The Breakdown: Eisenberg's Five Thoughts on Ravens at Steelers


Five thoughts on the Ravens' 26-14 win over the Pittsburgh Steelers Sunday night at Heinz Field.

When the Steelers rallied from two touchdowns behind to tie the score at halftime, it was hard not to think we'd seen this movie before – and it was not a film that ended happily for the Ravens. But a strange thing happened in the second half. The Ravens took over. Dominated. Their defense shut down Ben Roethlisberger, forcing punts on four straight possessions, followed by a game-clinching turnover. Meanwhile, Baltimore's offense controlled the ball on long drives that ended with points. Slowly but steadily, the air came out of a crowd that eventually filed out quietly. In what feels like their biggest win since a 2014 playoff triumph on the same field, the Ravens were the more physical team on both sides of the ball, the more creative team on offense – the better team, period, actually by quite a bit. It's the signature win they needed to announce to the rest of the NFL, and perhaps to themselves, that indeed they're the real deal in 2018, with plenty to play for going forward.

It was the offense that set the tone early, but it was the defense that took control of the game in the second half, engineering a stunning turnaround. Roethlisberger completed 19 passes in the first half, but he managed just eight in the second half while being repeatedly denied on third downs. What happened? Start with the Ravens' secondary, which tightened up significantly after giving up more than 200 passing yards before halftime. Where was Antonio Brown? He disappeared. Where was Vance McDonald? He didn't catch a ball. Credit the cornerbacks most of all, as the pass rush struggled to apply steady pressure until late in the game. While Marlon Humphrey effectively shadowed Brown, Brandon Carr took the Steelers' other wideouts out of the game. The return of C.J. Mosley helped as much as you thought it would, as he had a team-high eight tackles and controlled the middle of the field. The fact that the Steelers couldn't run the ball at all freed the defense to focus on stopping the pass. "Make them one-dimensional and it's tough to beat us," safety Eric Weddle said.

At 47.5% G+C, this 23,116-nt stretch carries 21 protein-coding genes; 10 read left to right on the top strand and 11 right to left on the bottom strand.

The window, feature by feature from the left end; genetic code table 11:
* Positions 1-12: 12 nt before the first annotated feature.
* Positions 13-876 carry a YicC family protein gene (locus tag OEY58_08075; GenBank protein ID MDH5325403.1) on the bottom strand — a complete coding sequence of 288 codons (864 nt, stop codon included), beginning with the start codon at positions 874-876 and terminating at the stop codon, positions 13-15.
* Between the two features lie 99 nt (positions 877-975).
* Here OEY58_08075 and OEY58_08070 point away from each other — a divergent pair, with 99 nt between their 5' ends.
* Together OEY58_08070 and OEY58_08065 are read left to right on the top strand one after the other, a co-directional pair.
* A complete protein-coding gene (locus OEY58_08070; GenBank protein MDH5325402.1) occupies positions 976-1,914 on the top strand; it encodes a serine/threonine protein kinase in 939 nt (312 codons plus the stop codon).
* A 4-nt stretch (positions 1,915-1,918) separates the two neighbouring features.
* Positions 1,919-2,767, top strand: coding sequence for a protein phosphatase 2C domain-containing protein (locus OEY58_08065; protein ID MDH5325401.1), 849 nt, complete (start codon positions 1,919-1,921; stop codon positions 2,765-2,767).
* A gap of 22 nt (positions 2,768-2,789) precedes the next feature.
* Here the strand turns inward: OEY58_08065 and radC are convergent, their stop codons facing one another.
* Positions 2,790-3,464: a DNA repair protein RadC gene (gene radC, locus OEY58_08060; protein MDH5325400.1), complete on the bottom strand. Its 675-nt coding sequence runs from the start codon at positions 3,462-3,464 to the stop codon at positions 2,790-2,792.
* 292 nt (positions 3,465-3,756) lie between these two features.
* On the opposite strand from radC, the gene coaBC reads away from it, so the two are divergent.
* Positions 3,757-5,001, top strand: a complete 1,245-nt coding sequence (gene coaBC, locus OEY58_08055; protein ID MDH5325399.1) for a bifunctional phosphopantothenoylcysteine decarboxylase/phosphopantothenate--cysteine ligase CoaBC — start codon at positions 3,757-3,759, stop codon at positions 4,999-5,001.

With the Ravens trying to match Pittsburgh's explosiveness, I had a feeling we were going to see more of Lamar Jackson. Sure enough, he had four carries and was on the field repeatedly in important situations, including third downs. The Steelers didn't let him get loose, but his presence helped keep the Steelers guessing and limited their highly-ranked pass rush. And they were far from the only creative plays Offensive Coordinator Marty Mornhinweg unspooled. "Marty called a great game," quarterback Joe Flacco said. There was an inside reverse to receiver Chris Moore on a fourth-down play. There was Flacco repeatedly rolling out and finding tight ends open. There was Maxx Williams running a downfield route and making a big catch from the middle of the line – a play the Sunday Night Football crew said it had never seen before and wasn't sure was legal. On top of it all, the base offense brought its "A" game. Flacco, officially on a roll in 2018, passed for 363 yards. The rushing game was good for 96 yards. The new receivers all made plays. "We want to be creative and keep people off balance, but also be physical," Head Coach John Harbaugh said. On a night when 11 different Ravens caught passes and six different Ravens carried the ball, that mission was accomplished.

The Ravens' physical toughness was plainly evident, especially in the second half, but their mental toughness may have been the difference. Although they dominated early, they missed several chances to really take over. Michael Crabtree was open for an easy touchdown, but Flacco, throwing off his back foot while under duress, overthrew him. Then Alex Collins lost a fumble at the Pittsburgh 1-yard line just when Baltimore seemed ready to go up, 21-3. The Steelers promptly rallied to tie, a deflating interlude. It seemed the fumble had turned the game around. But the Ravens simply didn't let themselves succumb to that narrative. Flacco and the offense had established that they could move the ball steadily, a comforting thought. When the defense rose up in the second half, you could see the Ravens' overall confidence growing by the minute. Bottom line, they didn't blink after opening a door and letting the Steelers back into the game. Hard to argue with that kind of strong mental approach on the road.

Short takes: A huge play not to be forgotten was Brandon Carr knocking a touchdown catch out of JuJu Smith-Schuster's hands early in the second quarter … Tim White's first NFL reception and De'Lance Turner's first NFL carry came within seconds in the third quarter … After the Steelers beat safety blitzes for big gains early, Ravens Defensive Coordinator Don "Wink" Martindale seemed to limit those calls … Raise your hand if you had the Ravens going 3-1 without suspended cornerback Jimmy Smith, who now returns … Collins didn't touch the ball for more than a quarter after his fumble, but he didn't stay in the doghouse and wound up leading the team with 11 carries and 42 rushing yards … The win ended a three-game losing streak for the Ravens against the Steelers … The Ravens have two more wins than the Steelers after four games. They'll take it.

Check out the beat shots from Sunday Night Football in Pittsburgh.

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